Mr Miles Berry is the Principal Lecturer and subject leader for Computing Education at the University of Roehampton, United Kingdom (UK). His primary research focus is the role of online communities in the professional development of teachers. His other professional interests include knowledge management in education, use of open source software in schools, and independent learning.
Mr Berry was a primary school teacher and subsequently a Head Teacher (Principal) in a primary school in the UK before he joined University of Roehampton. In the university, he teaches initial teacher training courses, and tutors Masters students. Other than teaching, Mr Berry has a number of consultancy projects, particularly in the field of curriculum development, both in the UK and internationally, and he has authored a number of computing textbooks. He was also involved in the drafting of the computing national curriculum (UK) rolled out in 2014.
With Mr Berry’s range of experience, during his stint with AST, he conducted three different Master Classes to over 150 teachers from primary schools to junior colleges. He shared with the teachers and key personnel from schools the role of computing education in the UK curriculum landscape, and how computer education provides a good platform to inculcate computational thinking. Mr Berry shared how he perceived introducing Info-Communication Technologies (ICT) and computer education as responding to the “breadth” of education. Teaching computing allows students to go deep into the ‘how’ and ‘how-to’ of computing and coding, and more importantly, he posited that it would develop computational thinking which equips our students with the ability to solve problems efficiently and creatively, thus helping them to overcome issues encountered in their everyday life.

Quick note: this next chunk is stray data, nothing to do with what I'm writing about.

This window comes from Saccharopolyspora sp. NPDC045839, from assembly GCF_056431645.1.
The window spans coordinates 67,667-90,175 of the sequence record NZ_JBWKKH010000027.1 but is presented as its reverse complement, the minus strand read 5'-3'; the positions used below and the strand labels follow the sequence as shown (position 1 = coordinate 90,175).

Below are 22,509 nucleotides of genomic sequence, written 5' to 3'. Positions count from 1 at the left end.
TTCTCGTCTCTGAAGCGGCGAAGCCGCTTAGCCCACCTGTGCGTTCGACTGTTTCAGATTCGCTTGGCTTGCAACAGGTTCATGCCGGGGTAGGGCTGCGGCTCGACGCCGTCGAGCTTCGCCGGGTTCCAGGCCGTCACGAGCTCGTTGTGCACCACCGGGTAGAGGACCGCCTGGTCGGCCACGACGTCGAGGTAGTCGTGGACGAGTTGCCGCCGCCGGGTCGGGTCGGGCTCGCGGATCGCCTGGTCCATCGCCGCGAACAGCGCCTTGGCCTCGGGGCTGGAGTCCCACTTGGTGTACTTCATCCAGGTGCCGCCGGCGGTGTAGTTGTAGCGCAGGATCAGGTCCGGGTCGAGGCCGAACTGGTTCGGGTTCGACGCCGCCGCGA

During the Master Classes, Mr Berry also provided many hands-on opportunities for teachers to practise programming skills through the use of Scratch, a programming language developed by Massachusetts Institute of Technology (MIT) that is widely used in schools in Singapore. Participants of the Master Classes appreciated the range of techniques that they learnt, not just on how to use Scratch as a programming tool, but also on how they can introduce programming and computational thinking to their students.
In addition, Mr Berry also visited three schools, where he observed how technology is incorporated into teaching and learning. He provided feedback on the computing lessons that he sat in, and also had the opportunity to teach the use of algorithms in computing to a class of local students. One key strategy he proposed was for students to be given the opportunity to explore the programming language through exploration with guidance by the teacher, instead of step-by-step instructions which remove the spirit of curiosity and the joy of discovery.
Mr Berry also entered into a dialogue with officers from Curriculum Planning and Development Division (CPDD) and Educational Technology Division (ETD). At that session, he shared with HQ officers the UK experience on how computing is made a mandatory subject from ages 5 to 16 in 2014, and the implementation journey.
Mr Berry’s enthusiasm and passion for the teaching of computing and computational thinking could be strongly felt by those who have interacted with him during his two-week attachment in Singapore. His deep knowledge in the subject field and his generosity in sharing his resources and teaching ideas have been impressive, and our teachers and officers greatly appreciate having had this rare chance to meet with him through this OEIR programme.